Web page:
. 2,2-bis( Z-hydroxyphenyl )propane;

sass

OCH

identia o 66) cH --cri I CH3 i etc;

where X is halogen, hydrogen and C alkyl.

LII

also can be used which are only partial solvents for the stabilizers.

Although the amount of alkali metalorganic stabilizer which can be employed can vary widely, for example, about 1-10 percent by weight of stabilizer, based on the weight of nitro-terminated polyetherimide will provide for effective results, it is preferred to use about 5 percent or less. Ideally, the amount of stabilizer should be employed which isthe stoichiometric equivalent of the terminal nitro radicals of the polyetherimide. It has been found that if the stoichiometric equivalent of nitro radicals on the polyetherimide is exceeded by the stabilizer, the excess stabilizer will reduce the intrinsic viscosity of the polyetherimide. In instances where a substantial reduction in intrinsic viscosity is not desirable, experience has shown that a temperature of 60C, or below can be employed. It is also preferred to quench the stabilization mixture within thirty minutes or less, particularly where excess stabilizer is employed, or where a highly reactive stabilizer is used. For example, alkali metal cresoxide has been found to be a more effective, or a faster stabilizer than alkali metal organic stabilizer. A preferred class of stabilizer are where R is selected from. C alkyl, and alkoxy', and

M is as previously defined. v

Quenching of the polyetherimide stabilization mixture can be effected by pouring the mixture into a precipitating solvent such as methanol, water, etc. A convenient way to determine how much stabilizer to employ is to add to a small scale reaction mixture up to about 10 percent by weight of stabilizer based on the 1n the practice of the invention. an organic solvent solution of nitro-terminated polyetherimide and alkali" metal organic stabilizer or stabilizer? is heated. The stabilizer can be added directly to the polyetherimide reaction mixture, or it can be used in combination with v such nitro-terminated polymer after the polymer-has been recovered.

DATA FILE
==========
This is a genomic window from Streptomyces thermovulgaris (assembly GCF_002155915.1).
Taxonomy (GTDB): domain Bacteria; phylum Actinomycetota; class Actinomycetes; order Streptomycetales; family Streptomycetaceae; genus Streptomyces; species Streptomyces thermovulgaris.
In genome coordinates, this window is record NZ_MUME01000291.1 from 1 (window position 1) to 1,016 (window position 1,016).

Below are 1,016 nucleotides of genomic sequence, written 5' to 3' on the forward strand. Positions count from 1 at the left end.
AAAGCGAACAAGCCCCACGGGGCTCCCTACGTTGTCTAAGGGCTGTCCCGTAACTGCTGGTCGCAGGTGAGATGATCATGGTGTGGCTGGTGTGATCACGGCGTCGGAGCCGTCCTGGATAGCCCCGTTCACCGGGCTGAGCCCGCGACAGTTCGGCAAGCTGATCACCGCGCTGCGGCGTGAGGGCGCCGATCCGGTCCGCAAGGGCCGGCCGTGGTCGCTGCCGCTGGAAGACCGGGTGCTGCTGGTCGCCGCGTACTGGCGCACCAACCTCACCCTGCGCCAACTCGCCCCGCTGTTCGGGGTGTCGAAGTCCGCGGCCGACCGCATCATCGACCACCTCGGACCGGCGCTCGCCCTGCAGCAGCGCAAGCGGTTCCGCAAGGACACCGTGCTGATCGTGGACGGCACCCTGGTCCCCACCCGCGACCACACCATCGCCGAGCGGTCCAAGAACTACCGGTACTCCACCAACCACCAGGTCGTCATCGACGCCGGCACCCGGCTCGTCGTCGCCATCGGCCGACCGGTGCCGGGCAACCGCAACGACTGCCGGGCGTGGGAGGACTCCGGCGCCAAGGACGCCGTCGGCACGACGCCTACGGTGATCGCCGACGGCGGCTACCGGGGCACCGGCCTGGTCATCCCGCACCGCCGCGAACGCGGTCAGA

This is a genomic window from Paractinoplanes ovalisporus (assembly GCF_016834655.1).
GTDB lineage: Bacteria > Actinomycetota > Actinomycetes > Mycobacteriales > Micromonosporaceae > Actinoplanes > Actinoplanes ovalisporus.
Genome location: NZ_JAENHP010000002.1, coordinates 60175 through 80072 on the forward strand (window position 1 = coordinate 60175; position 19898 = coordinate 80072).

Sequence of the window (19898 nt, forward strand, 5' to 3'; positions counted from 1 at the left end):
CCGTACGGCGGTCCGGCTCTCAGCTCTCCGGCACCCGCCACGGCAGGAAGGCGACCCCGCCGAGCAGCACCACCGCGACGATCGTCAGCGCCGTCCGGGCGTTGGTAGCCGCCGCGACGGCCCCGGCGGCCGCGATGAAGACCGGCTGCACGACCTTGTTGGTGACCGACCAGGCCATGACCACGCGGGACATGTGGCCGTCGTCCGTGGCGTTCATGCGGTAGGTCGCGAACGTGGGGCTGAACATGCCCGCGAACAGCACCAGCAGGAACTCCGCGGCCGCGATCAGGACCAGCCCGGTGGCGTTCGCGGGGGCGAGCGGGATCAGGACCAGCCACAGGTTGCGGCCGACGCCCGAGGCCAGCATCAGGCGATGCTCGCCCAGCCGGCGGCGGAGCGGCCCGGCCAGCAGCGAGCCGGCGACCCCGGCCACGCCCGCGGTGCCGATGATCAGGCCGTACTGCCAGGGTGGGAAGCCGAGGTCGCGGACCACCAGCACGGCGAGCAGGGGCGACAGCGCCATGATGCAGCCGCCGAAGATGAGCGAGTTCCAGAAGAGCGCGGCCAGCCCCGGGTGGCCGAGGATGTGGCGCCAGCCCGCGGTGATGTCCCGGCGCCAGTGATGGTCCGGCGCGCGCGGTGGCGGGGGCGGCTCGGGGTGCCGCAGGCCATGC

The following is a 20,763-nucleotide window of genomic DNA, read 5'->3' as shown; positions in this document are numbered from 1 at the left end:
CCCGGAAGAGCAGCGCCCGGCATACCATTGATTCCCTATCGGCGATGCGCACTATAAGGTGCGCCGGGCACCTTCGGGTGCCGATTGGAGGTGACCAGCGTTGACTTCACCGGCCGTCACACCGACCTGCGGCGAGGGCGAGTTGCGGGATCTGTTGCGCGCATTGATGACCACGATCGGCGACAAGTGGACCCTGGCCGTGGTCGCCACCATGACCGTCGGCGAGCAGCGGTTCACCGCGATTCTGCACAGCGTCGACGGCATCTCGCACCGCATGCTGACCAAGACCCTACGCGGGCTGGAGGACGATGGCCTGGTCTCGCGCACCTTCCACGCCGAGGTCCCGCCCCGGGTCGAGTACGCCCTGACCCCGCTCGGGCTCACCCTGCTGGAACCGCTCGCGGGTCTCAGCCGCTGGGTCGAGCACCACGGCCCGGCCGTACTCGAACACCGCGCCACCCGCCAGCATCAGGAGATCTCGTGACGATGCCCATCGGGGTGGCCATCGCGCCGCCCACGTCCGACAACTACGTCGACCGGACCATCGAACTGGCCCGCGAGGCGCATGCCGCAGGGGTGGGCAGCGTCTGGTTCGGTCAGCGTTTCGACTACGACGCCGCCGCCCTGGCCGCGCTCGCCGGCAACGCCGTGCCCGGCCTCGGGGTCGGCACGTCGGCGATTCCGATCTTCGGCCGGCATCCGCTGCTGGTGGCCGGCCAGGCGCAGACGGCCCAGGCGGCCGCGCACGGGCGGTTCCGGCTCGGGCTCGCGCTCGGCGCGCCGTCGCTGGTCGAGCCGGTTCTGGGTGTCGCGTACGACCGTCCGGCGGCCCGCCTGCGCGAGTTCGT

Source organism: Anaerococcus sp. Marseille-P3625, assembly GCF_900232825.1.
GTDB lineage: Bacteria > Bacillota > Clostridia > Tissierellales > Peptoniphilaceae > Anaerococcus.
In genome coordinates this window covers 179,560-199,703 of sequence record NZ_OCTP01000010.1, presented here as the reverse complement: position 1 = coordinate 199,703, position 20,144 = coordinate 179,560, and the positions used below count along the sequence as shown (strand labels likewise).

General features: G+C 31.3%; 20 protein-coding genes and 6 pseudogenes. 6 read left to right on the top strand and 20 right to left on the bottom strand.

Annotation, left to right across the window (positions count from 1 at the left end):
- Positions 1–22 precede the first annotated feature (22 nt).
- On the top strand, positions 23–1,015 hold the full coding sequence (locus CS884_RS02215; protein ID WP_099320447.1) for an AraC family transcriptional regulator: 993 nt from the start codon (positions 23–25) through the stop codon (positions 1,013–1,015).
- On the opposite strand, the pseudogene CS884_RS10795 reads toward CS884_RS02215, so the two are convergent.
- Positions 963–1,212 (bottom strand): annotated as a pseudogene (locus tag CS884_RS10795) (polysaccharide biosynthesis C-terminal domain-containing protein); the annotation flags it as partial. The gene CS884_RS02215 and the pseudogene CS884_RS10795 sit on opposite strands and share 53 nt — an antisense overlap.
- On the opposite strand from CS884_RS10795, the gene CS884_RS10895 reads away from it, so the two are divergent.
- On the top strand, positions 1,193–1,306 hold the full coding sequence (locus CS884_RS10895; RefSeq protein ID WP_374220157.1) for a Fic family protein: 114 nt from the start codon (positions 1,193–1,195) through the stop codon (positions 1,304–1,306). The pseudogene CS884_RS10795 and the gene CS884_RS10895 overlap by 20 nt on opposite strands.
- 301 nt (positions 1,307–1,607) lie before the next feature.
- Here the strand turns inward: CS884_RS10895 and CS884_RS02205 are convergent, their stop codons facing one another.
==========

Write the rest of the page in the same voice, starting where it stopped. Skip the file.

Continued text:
Organic solvents which can be used to niake the stabilization solution are any organic solvents which are inert to the reactants during stabilization and include dimethylsulfoxide, dimethylformamide, dimethylacetamide. tetramethylene sulfone, hexamethylphosphoramide, etc; and mixtures of these solvents with non-polar solvents such as benzene. toluene, etc. Polyetherimide solvents such as methylene chloride weight of the polyetherimide. The solution of polyetherimide and stabilizer is allowed to stand several minutes at ambient temperatures and thereafter the mixture is quenched. A film is made from the recovered polyetherimide by compression molding it at 315C at pressure up to 4,000 psi usinga 15 mil spacer. The resulting compression molded film is enclosedin an envelope made from a 40 mesh screen. The envelope is immersed in a stirred dimethylformamide bath at 25C.